The naira weakened by one per cent on the black market on Thursday to 370 against the United States dollar, its weakest since August 2017.
Traders said some black market outlets were hoarding dollars, fearing a recent sharp fall in oil prices could lead to a shortage of the US currency, according to a report by Reuters on Thursday.
Global prices of oil, Nigeria’s chief export, have dropped more than 20 per cent this month. Traders now fear that the Central Bank of Nigeria may not have enough reserves to defend the currency against a possible further weakening of oil prices as foreign investors have been pulling money out of Nigerian assets.
“There’s no new investment coming in and oil prices have been dropping, so investors are watching while some are exiting,” one trader said.
The central bank has been using up foreign exchange reserves to keep the naira stable, spending $2.2bn in October to prop up the currency as foreign investors have also left the market in favour of rising interest rates in developed economies.
The CBN data released on Thursday showed that the nation’s foreign reserves stood at $41.9bn as of November 27, down 12.3 per cent from a peak of $47.8bn reached in June.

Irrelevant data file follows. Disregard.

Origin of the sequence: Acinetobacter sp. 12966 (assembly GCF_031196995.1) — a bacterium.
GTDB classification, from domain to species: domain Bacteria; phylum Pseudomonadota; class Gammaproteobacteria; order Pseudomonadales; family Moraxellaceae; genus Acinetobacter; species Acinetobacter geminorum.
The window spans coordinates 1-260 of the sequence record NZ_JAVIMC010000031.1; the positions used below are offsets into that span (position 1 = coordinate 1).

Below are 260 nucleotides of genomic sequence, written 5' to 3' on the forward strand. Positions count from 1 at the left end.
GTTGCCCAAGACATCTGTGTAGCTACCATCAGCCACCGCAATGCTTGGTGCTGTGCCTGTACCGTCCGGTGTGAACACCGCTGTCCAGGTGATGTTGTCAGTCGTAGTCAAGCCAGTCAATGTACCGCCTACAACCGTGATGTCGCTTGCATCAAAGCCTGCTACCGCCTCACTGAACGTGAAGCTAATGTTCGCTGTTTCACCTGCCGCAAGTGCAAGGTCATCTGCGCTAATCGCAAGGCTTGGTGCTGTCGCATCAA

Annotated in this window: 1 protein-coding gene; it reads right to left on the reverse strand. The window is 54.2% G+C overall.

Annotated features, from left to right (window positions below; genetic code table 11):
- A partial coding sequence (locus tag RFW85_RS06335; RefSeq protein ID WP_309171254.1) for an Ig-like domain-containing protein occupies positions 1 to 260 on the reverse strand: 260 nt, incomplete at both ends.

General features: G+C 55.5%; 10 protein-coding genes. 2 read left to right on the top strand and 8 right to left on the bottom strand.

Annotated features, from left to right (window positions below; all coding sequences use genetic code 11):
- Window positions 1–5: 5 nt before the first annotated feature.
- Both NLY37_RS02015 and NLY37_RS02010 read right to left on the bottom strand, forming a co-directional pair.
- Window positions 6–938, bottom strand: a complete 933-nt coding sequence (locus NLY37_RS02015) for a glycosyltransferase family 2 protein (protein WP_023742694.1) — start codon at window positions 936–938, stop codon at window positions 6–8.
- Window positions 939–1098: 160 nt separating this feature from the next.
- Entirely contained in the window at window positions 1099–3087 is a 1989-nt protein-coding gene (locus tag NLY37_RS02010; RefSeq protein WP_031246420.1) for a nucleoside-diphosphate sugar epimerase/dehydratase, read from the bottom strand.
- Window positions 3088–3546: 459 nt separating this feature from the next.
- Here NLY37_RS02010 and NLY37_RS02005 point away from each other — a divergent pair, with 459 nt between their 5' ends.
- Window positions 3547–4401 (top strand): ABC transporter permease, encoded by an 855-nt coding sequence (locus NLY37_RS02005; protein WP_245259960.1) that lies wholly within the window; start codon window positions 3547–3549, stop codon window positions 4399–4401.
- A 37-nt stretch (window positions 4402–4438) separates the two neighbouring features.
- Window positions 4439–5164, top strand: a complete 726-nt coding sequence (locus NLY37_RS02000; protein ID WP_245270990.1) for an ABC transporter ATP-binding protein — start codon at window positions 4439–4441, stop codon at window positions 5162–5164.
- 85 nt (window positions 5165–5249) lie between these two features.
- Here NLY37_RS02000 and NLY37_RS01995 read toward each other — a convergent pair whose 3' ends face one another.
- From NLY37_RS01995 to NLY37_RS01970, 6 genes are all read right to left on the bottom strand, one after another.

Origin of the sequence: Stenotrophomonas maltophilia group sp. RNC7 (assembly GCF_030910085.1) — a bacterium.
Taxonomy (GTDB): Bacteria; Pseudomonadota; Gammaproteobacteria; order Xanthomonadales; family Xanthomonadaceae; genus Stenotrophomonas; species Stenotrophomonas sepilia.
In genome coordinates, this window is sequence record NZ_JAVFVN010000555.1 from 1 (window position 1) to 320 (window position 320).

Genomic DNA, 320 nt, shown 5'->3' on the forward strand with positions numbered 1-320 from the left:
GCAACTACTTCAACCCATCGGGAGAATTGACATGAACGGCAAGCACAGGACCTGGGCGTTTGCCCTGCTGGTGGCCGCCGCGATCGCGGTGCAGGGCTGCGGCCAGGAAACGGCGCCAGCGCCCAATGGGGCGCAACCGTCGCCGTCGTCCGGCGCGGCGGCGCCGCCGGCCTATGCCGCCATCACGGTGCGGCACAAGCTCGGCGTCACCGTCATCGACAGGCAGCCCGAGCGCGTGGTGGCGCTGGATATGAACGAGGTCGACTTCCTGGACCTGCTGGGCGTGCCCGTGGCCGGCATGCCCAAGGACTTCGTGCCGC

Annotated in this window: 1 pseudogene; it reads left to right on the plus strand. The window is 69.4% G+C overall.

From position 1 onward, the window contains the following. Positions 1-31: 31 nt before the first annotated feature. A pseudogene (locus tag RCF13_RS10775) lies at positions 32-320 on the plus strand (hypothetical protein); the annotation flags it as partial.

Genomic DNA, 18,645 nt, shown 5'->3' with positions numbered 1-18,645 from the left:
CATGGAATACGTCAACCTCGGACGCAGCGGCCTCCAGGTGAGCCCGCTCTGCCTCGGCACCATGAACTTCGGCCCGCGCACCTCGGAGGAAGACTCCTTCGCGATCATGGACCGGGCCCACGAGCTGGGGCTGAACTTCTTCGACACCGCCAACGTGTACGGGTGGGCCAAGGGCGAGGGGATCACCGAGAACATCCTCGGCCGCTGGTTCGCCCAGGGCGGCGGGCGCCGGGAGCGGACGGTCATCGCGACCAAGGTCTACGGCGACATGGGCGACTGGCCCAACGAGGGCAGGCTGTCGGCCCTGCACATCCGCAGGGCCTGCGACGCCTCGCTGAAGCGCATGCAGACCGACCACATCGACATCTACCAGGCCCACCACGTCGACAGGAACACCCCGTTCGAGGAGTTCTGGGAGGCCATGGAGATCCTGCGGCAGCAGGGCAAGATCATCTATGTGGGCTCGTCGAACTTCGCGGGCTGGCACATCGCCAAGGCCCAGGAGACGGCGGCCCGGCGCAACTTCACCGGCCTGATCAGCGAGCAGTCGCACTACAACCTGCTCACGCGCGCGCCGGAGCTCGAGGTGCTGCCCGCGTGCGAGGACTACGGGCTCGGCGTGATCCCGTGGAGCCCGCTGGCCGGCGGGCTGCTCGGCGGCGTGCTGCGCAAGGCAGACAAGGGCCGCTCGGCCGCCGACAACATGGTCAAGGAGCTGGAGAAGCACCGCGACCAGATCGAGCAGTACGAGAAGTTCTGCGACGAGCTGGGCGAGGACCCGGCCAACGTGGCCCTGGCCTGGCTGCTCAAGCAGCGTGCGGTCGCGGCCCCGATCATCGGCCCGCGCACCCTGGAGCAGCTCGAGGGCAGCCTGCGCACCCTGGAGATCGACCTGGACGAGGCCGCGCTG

Investors have also been pulling out funds from equities. On Thursday, the benchmark stock index fell by 1.33 per cent to 30,611 basis points.
The naira also weakened on the over-the-counter market where it is traded by banks. It was exchanged for between 364 and 364.50 to the dollar on Thursday, compared to 363 a week earlier. At forex bureau, it was quoted at 366 per dollar, while a unit fetched 306.30 on the official market.
The central bank has kept the official rate stable at N306.30/$1 for over a year by frequently intervening in the market.
The CBN on Tuesday said it intervened in the wholesale segment of the foreign exchange market, with $100m to dealers in that window.
In the latest intervention, it said it also made interventions of $55m each in the Small and Medium Enterprises and Invisibles segments to meet the needs of customers.